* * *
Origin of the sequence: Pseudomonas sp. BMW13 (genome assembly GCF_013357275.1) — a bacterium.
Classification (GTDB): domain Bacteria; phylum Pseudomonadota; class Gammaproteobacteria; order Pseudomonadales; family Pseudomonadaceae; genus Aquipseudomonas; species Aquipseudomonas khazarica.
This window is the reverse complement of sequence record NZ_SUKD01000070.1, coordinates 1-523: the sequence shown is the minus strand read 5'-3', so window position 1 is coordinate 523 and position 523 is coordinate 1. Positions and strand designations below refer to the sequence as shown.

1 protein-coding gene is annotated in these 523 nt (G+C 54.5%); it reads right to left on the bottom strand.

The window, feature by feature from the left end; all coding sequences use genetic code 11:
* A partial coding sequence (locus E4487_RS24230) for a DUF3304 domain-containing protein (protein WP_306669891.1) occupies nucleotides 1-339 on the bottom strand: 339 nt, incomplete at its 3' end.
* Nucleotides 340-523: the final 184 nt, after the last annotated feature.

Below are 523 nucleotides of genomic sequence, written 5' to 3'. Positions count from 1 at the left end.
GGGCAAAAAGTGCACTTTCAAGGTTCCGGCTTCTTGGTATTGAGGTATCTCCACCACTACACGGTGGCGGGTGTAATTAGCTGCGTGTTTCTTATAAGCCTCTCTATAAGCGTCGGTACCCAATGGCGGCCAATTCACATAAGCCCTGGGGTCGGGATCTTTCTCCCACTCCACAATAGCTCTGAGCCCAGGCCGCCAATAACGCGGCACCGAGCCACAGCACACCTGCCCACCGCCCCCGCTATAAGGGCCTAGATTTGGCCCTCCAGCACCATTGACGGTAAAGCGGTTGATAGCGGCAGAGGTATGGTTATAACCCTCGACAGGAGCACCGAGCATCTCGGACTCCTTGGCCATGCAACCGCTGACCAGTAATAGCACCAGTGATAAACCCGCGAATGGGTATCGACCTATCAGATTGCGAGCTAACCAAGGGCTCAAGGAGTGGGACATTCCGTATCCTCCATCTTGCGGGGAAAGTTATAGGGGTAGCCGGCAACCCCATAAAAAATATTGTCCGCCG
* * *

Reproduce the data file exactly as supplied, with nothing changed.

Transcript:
Origin of the sequence: Pseudomonas sp. BMW13 (genome assembly GCF_013357275.1) — a bacterium.
Classification (GTDB): domain Bacteria; phylum Pseudomonadota; class Gammaproteobacteria; order Pseudomonadales; family Pseudomonadaceae; genus Aquipseudomonas; species Aquipseudomonas khazarica.
This window is the reverse complement of sequence record NZ_SUKD01000070.1, coordinates 1-523: the sequence shown is the minus strand read 5'-3', so window position 1 is coordinate 523 and position 523 is coordinate 1. Positions and strand designations below refer to the sequence as shown.

1 protein-coding gene is annotated in these 523 nt (G+C 54.5%); it reads right to left on the bottom strand.

The window, feature by feature from the left end; all coding sequences use genetic code 11:
* A partial coding sequence (locus E4487_RS24230) for a DUF3304 domain-containing protein (protein WP_306669891.1) occupies nucleotides 1-339 on the bottom strand: 339 nt, incomplete at its 3' end.
* Nucleotides 340-523: the final 184 nt, after the last annotated feature.

Below are 523 nucleotides of genomic sequence, written 5' to 3'. Positions count from 1 at the left end.
GGGCAAAAAGTGCACTTTCAAGGTTCCGGCTTCTTGGTATTGAGGTATCTCCACCACTACACGGTGGCGGGTGTAATTAGCTGCGTGTTTCTTATAAGCCTCTCTATAAGCGTCGGTACCCAATGGCGGCCAATTCACATAAGCCCTGGGGTCGGGATCTTTCTCCCACTCCACAATAGCTCTGAGCCCAGGCCGCCAATAACGCGGCACCGAGCCACAGCACACCTGCCCACCGCCCCCGCTATAAGGGCCTAGATTTGGCCCTCCAGCACCATTGACGGTAAAGCGGTTGATAGCGGCAGAGGTATGGTTATAACCCTCGACAGGAGCACCGAGCATCTCGGACTCCTTGGCCATGCAACCGCTGACCAGTAATAGCACCAGTGATAAACCCGCGAATGGGTATCGACCTATCAGATTGCGAGCTAACCAAGGGCTCAAGGAGTGGGACATTCCGTATCCTCCATCTTGCGGGGAAAGTTATAGGGGTAGCCGGCAACCCCATAAAAAATATTGTCCGCCG